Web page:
Coconino County prosecutors are fighting to keep the psychiatric state of the victim of a fatal shooting out of court. Prosecutors filed motions that would preclude attorneys for Harold Fish, charged with second degree murder, from introducing a psychiatric autopsy and character records of Grant Kuenzli.
The motions were slated to be heard at 1:30 p.m. Nov. 14 in Coconino County Superior Court.
However, in an emergency hearing Oct. 31, Judge Mark Moran granted defense attorney Mel McDonald more time to prepare his motions.
A date for the postponed hearing has not yet been set.
McDonald, who is representing Fish, argues both character records and the autopsy of Kuenzli are relevant to the case.
But, he added, they (prosecutors) "don't want anything about Kuenzli brought out."
Coconino County lead prosecutor Mike Lessler has maintained, almost since the onset of the case, that McDonald's efforts to use Kuenzli's records in court are attempts to smear the reputation of the victim.
"We don't think something like this (psychiatric autopsy and character records) belong in court," he said.
The hearing in Flagstaff -- when it is held -- will be in front of Moran who, McDonald said, can decide immediately whether to allow the psychiatric autopsy and character records to be introduced or take the motions under advisement and decide later.
In a psychiatric autopsy, a psychiatrist would offer his opinion on how Kuenzli reacted when Fish fired shots at his three dogs during a deadly Pine Canyon Trail confrontation May 11, 2004.
The psychiatrist compiles the autopsy by examining records and interviewing witnesses.
Court records indicate nationally recognized Scottsdale psychiatrist Steven Pitt will perform the autopsy.
When the hearing is held on whether to allow the records and autopsy as evidence, McDonald -- a former superior court judge and U.S attorney -- is unsure what Moran's ruling will be.
"Not a clue," he said.
If Moran allows Kuenzli's character records to become evidence, McDonald has statements from people who knew Kuenzli, describing him as unstable.
Also, Mesa Police reports contain accusations of a woman with whom Kuenzli was allegedly romantically involved. The reports depict him as threatening and abusive. The victim filed two restraining orders against Kuenzli and told police that he sexually assaulted her.
In October 2002, Kuenzli was arrested by Mesa police for stalking, but the case was dismissed.
No formal charges were ever filed against Kuenzli and he has no criminal record in the state of Arizona.
If the psychiatric autopsy becomes evidence, McDonald said it would help his client's case because it will show Kuenzli's pattern of violent behavior.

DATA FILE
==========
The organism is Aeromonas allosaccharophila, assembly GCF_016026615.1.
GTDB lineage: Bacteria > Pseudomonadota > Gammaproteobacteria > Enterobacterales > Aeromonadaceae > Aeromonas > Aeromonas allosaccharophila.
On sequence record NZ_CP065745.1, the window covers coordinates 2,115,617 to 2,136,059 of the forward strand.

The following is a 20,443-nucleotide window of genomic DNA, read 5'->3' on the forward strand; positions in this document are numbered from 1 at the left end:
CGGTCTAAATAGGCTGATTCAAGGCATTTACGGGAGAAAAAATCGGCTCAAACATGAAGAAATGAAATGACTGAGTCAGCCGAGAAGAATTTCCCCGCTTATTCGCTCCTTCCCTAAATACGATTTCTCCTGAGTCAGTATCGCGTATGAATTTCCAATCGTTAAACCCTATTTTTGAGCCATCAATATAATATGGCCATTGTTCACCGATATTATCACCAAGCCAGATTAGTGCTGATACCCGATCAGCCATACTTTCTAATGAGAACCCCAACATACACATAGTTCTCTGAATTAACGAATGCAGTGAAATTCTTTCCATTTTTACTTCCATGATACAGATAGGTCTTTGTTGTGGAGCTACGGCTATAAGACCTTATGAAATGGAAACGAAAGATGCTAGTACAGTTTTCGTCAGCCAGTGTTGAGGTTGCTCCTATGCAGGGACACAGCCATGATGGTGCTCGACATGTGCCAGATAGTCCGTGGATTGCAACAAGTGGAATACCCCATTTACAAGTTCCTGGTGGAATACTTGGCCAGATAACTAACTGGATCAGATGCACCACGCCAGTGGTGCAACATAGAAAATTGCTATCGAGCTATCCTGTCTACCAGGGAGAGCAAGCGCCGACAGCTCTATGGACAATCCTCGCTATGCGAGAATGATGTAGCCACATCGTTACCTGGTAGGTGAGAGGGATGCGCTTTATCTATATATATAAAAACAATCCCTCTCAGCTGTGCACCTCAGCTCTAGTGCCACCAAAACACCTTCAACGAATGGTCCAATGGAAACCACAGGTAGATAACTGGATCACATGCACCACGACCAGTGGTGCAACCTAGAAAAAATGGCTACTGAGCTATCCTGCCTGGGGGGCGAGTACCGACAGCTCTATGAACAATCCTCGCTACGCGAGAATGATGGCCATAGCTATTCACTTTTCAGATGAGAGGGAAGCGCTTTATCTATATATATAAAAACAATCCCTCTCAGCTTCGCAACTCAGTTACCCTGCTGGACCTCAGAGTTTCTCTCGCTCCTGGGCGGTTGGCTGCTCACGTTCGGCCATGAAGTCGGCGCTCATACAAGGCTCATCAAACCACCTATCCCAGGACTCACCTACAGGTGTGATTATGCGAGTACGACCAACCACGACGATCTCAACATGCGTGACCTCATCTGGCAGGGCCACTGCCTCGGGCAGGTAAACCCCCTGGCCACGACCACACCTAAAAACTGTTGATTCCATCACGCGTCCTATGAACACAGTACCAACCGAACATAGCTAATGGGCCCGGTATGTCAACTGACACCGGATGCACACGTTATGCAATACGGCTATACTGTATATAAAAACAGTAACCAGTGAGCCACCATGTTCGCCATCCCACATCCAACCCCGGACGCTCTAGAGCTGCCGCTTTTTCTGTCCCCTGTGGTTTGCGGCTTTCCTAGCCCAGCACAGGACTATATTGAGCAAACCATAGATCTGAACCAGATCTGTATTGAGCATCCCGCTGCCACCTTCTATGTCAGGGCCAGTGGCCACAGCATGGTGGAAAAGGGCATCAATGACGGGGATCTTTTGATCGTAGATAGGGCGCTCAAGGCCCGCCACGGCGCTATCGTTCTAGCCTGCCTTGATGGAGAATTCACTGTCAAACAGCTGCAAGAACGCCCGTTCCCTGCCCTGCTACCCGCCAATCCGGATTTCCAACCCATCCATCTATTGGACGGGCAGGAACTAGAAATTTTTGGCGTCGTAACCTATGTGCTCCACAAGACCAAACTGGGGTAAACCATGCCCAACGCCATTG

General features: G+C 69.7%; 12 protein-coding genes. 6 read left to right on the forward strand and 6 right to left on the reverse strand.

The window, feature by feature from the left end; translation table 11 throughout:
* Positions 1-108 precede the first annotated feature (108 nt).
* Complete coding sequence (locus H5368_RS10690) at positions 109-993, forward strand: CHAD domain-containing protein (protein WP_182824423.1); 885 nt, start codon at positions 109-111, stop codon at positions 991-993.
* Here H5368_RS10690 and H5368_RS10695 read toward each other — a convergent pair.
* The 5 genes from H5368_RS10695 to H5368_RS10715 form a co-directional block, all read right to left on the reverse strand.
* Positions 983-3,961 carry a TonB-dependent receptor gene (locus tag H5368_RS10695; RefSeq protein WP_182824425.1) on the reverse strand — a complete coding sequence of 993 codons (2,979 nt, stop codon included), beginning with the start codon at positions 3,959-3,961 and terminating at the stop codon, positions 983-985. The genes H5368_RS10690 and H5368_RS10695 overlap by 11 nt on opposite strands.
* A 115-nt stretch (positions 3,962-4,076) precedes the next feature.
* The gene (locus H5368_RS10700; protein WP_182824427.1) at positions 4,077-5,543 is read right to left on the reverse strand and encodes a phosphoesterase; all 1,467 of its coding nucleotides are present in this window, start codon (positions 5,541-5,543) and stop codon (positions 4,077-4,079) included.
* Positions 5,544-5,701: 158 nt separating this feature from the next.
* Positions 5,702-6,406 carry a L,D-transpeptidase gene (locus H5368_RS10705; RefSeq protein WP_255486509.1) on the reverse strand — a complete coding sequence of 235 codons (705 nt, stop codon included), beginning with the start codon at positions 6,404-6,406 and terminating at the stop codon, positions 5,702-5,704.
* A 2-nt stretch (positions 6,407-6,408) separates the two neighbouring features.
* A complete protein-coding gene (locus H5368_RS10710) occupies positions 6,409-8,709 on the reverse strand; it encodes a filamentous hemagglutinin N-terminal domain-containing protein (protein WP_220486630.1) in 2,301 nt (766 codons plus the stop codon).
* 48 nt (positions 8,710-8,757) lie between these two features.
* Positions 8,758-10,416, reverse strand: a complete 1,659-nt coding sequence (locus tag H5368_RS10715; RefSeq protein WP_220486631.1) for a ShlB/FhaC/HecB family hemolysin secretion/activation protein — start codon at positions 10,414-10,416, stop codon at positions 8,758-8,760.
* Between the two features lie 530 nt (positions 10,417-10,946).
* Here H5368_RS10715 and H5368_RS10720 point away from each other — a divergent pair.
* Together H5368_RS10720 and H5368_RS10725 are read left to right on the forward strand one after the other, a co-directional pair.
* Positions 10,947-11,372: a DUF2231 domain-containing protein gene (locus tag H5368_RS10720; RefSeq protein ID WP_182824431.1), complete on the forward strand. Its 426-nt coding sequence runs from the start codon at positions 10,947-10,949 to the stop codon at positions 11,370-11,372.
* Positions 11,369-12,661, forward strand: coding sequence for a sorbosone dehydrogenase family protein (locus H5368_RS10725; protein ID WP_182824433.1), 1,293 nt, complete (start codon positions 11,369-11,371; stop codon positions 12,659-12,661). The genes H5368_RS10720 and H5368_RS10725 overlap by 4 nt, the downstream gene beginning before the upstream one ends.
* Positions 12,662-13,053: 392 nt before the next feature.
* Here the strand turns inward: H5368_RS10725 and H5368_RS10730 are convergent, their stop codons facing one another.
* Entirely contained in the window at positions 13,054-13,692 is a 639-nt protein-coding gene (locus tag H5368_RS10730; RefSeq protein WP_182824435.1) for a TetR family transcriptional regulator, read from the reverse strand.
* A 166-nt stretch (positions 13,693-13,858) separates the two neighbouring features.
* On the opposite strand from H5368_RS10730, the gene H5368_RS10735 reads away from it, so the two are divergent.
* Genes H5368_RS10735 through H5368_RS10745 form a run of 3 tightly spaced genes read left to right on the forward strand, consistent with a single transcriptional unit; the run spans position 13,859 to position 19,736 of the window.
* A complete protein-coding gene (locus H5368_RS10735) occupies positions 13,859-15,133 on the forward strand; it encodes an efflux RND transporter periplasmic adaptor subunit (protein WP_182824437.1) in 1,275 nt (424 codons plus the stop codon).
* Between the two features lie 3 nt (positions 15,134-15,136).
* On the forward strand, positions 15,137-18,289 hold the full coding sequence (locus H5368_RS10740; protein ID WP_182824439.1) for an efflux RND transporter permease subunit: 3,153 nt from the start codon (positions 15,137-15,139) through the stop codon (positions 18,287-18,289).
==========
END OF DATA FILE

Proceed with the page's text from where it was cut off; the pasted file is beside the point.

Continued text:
People who knew Kuenzli in Payson -- where he volunteered at the Humane Society and Paws in the Park -- describe him as a kind man, not prone to violence.
While in the Rim Country, Kuenzli lived mostly in the national forest, using his car as a campsite and home.
Since the killing, Fish, 57, has claimed he acted in self-defense when he shot Kuenzli, 43. Fish told investigators he fired two warning shots at Kuenzli's three dogs before shooting Kuenzli three times.
Fish said he was in fear for his life when Kuenzli allegedly charged him, screaming a death threat.
The case has stirred strong emotions around the United States about the safety of hiking in national forests, dogs running free and the appropriate use of firearms.
Most recently, NBC Dateline told the Payson Roundup it would be in the Rim Country soon to tape a segment about the killing.
See related stories:
Hiker shoots alleged attacker on remote trail (May 14)
Man shot by hiker a local volunteer (May 21)
Gunman 'overreacted,' says dead man's sister (May 28)
Local dog lovers fight to save silent victims (June 1)
Benson cartoon reflects concerns over hiker shooting (June 4)
Hiker to face murder charge in shooting (June 8)
Movement to save dogs gathers momentum (June 15)
Lead detective in trailside shooting case steps down (June 22)
Investigator wants input from those who knew Kuenzli, dogs (July 2)
Friend of murdered man presses cause (July 20)
Grand jury to decide fate of trailside shooter (July 21)
Trailside shooter indicted for murder (July 23)
Shooter enters plea of not guilty (Aug. 3)
Defense attorney wants victim's mental health records (Oct. 26)
Defense moves to overturn murder indictment (Dec. 31)
Judge tosses grand jury indictment (March 25, 2005)
Trailhead shooting back in court (April 22)
Shooting defendant waives right to trial (May 13)
Prosecutors accused of misconduct; appeals delay trial (Aug. 2)